Sermon by Cantor Eyal Bitton
June 27, 2015 at Beth Jacob Synagogue
This week’s parasha talks about the end of an era. The people of Israel have been led through so many pivotal moments – some difficult, some triumphant – by Moses and his brother Aaron. They stood together against the great oppressor, Pharaoh. They stood together as they led our forebears out of slavery. They stood together on a perilous journey through hard terrain and enemy territory to the edge of the Promised Land. They stood as political and spiritual leaders before the eyes of their congregation, the children of Israel.
After being instructed to speak to the rock to yield water, Moses and Aaron gather the people, then Moses berates them and, perhaps with frustration, strikes the rock twice. God then tells Moses and Aaron:
These great leaders are human. They make mistakes. They are imperfect. Nevertheless, that imperfection does not negate their greatness. Their accomplishments are not forgotten. More importantly, their ability to show great leadership continues undiminished. In fact, God still trusts them to lead. And it is a testament of their dedication to their people and their commitment to their mission that both Moses and Aaron continue their work tirelessly.
They have both been told that they will be punished for their action and this punishment will mark the end of their leadership. This is a terrible rejection and must have been devastating to both Moses and Aaron. But instead of abandoning their responsibilities and leaving in a huff, they carry on.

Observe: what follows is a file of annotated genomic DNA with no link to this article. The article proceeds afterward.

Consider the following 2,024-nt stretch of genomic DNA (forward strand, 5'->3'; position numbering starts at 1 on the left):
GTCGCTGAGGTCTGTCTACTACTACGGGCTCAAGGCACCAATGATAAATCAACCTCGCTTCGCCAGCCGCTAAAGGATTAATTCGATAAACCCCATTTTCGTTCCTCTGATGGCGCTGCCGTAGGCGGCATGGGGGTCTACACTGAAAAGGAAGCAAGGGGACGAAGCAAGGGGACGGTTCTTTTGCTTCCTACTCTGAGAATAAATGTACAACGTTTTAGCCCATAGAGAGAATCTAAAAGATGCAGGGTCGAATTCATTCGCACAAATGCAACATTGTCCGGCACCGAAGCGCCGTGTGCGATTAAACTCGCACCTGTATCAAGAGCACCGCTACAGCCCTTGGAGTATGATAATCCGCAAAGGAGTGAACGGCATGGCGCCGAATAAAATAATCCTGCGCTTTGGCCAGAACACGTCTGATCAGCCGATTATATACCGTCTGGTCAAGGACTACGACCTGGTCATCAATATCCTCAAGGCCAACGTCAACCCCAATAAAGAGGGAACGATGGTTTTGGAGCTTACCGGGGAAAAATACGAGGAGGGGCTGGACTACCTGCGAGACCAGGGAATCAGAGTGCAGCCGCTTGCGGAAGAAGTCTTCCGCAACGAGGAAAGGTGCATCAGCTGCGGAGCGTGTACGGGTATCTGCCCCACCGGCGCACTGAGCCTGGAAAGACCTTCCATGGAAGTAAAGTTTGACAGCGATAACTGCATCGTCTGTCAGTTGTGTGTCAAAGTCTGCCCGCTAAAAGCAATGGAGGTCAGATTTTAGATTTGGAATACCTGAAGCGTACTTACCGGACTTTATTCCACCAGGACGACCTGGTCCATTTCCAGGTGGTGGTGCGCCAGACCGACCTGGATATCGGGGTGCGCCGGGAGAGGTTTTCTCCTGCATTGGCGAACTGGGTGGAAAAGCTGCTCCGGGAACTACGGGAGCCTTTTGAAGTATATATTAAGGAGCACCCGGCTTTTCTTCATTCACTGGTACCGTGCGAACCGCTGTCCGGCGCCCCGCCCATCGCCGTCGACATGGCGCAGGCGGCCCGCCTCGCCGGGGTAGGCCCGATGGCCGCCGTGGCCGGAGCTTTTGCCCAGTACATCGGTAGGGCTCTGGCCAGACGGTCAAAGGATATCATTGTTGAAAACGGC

Moses tries to negotiate with the king of Edom for safe passage through his territory. When diplomacy fails, Moses and Aaron wisely decide to circumvent the Edomites. It is wisdom to know when to engage in conflict and when to avoid it.
They both continue to fulfill their roles as leaders until their last breath. In our parasha, Aaron is accompanied to the top of Mount Hor by his brother Moses and his son Eleazar.
End of an Era at Beth Jacob
Like the people of Israel in this week’s parasha, we, at Beth Jacob Synagogue, are also at the end of an era. Next Shabbat, on July 4, Rabbi Dan Selsberg will end his service to our community. Next Shabbat, Rabbi Dan will grace us with his last D’var Torah here at Beth Jacob. It will mark the end of an important and successful era.
Perhaps it was providence that nine years ago, our synagogue happened upon the right spiritual leader to rescue us from dire straits. Under Rabbi Dan’s leadership, the synagogue membership grew. Under his leadership, the atmosphere changed. The shul became a happier place to be. The mood changed. Being social and kibbitzing at kiddush became more and more natural. Rabbi Dan’s sharp wit, sense of humour, and passion for Judaism permeated through the entire congregation. Beth Jacob Synagogue experienced a revitalization.
Two Sundays ago, on June 14, we held a Farewell Gala to the Rabbi and his family. We heard what people said about Rabbi Dan Selsberg’s contributions to the betterment of Beth Jacob. I won’t repeat everything they said. You were there. You heard it. And if you weren’t there, you know what there was to be said. in Rabbi Dan Selsberg, we had a great teacher, a great spiritual leader, and fundamentally, we had a very good guy.